John Joyce: Tips to Fight Lungworm

For the last two weeks I have been treating the yearlings and suckler calves for lungworm. I always try to finish this job in July, but this year it ended in August for various reasons.

We were busy with other work like harvesting grain and some fencing. And the biggest problem was that I had to wait for these animals to finish where they were grazing so that they could get into the yard or into the pen in the field more easily.

It hasn’t been a bad year for lungworms – they tend to be worse in mild and wet summers.

Before I treated these cattle, I heard them cough a little – some people refer to coughs. Grass growth was so poor this summer that the yearlings were grazing so close to the ground that they may have picked up more worms than usual.

Lungworm larvae can survive for a long time on pasture. Lungworm farm history, weather, and stocking rate have a major impact on disease severity.

Livestock immunity to lungworm is also thought to be decreasing, likely due to higher stocking rates and animals being subjected to more pressure.

This year I have used the Dectomax injection which also covers a range of other pasture parasites such as stomach worms, mites, lice and warblers.

I’ve been very happy with it over the last few years as a summer spa. Before that I used it orally, there was nothing wrong with that.

I’m not a big fan of pour-ons and haven’t used them in years.

Cattle are difficult to keep track of, but I think a mid-summer dose is money well spent for these animals.

I like to use a product that offers long mating treatment or control as collecting dams can be difficult and time consuming.

Keep in mind that if you use long-acting anthelmintics in an animal’s first grazing season, you can limit the animal’s exposure to lungworm larvae and remain at risk of re-infecting cattle the following season because natural resistance is not developed.

So it might be okay that I wasn’t able to treat these animals earlier in the season. I chose the injectable as I find it easier on these animals and it is very accurate. This product has a long cancellation period of 70 days.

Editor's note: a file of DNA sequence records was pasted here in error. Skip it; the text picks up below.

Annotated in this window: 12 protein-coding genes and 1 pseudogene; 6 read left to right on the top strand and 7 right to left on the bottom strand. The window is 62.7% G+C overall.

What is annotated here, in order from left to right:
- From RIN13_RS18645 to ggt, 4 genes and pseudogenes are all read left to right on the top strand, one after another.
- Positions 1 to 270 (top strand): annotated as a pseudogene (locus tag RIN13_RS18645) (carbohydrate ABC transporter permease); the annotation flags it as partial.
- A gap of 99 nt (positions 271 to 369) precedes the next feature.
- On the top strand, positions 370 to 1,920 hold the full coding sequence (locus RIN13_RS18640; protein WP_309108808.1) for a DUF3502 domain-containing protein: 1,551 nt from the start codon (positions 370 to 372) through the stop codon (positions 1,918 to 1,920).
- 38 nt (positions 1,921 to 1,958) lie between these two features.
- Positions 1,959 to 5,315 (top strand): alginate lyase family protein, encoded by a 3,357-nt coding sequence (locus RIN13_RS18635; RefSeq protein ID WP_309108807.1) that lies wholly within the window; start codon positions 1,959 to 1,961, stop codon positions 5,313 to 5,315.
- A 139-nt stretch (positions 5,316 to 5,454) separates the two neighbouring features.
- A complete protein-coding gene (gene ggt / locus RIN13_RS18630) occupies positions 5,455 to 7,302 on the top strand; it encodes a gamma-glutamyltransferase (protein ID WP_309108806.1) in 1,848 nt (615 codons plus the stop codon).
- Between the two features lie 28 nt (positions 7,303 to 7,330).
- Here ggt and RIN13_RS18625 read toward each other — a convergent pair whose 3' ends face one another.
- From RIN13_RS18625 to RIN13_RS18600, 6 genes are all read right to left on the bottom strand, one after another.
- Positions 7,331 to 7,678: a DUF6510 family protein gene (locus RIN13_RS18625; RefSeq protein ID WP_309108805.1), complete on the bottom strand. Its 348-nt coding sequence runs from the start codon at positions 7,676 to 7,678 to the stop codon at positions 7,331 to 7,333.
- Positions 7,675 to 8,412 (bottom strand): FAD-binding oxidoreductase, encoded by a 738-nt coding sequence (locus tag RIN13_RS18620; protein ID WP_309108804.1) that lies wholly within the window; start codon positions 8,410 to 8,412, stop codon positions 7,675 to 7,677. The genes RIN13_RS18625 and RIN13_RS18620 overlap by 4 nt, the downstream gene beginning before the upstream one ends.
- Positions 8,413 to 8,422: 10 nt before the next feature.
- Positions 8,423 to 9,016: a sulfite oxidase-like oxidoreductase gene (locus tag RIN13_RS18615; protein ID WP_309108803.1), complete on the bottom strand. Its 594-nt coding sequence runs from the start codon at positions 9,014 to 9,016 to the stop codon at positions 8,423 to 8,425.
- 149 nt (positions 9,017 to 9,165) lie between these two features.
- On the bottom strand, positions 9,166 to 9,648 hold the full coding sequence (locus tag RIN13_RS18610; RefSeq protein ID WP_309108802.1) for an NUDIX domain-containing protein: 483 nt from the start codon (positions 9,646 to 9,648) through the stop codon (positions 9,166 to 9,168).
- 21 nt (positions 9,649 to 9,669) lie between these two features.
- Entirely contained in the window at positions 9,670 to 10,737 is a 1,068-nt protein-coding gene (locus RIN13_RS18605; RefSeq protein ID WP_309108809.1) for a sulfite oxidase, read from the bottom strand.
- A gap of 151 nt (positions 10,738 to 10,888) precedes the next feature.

It can also be used on sheep for a range of issues making it a handy product to have on your average mother and sheep farm on site.

As the treatment was later this year I hope this will get the yearlings into the placement.

I will probably inject the calves again before they are housed. I like to try to keep her lungworm free before weaning and housing as I think this has a big impact on outbreaks of pneumonia in the pens later in the year.

Lungworm damages the lungs of these young animals, making it easier for the virus to take hold when they are weaned or housed later in the year. So if their lungs are free of lungworm at the time of vaccination later in the year, I believe the vaccine has a better chance of working.

They will be under extra pressure this year as grass was scarce last month and up until housing; In turn, it looks like these animals will be easier to house and wean, which will impact successful weaning.

Due to the drought of the last few months, grass is very scarce. Even if we find good growing conditions for the rest of the grazing season, this needs to be managed as well as possible.

First we need to keep them outside as long as possible and not use too much winter food in early autumn. It looks like it’s going to be expensive, and if fertilizer stays at record levels, the following winter could be an even bigger problem.

But for now it’s one step at a time.

John Joyce farms at Carrigahorig, Nenagh, Co. Tipperary

https://www.independent.ie/business/farming/beef/beef-advice/john-joyce-tips-for-combating-lungworm-41963342.html John Joyce: Tips to Fight Lungworm

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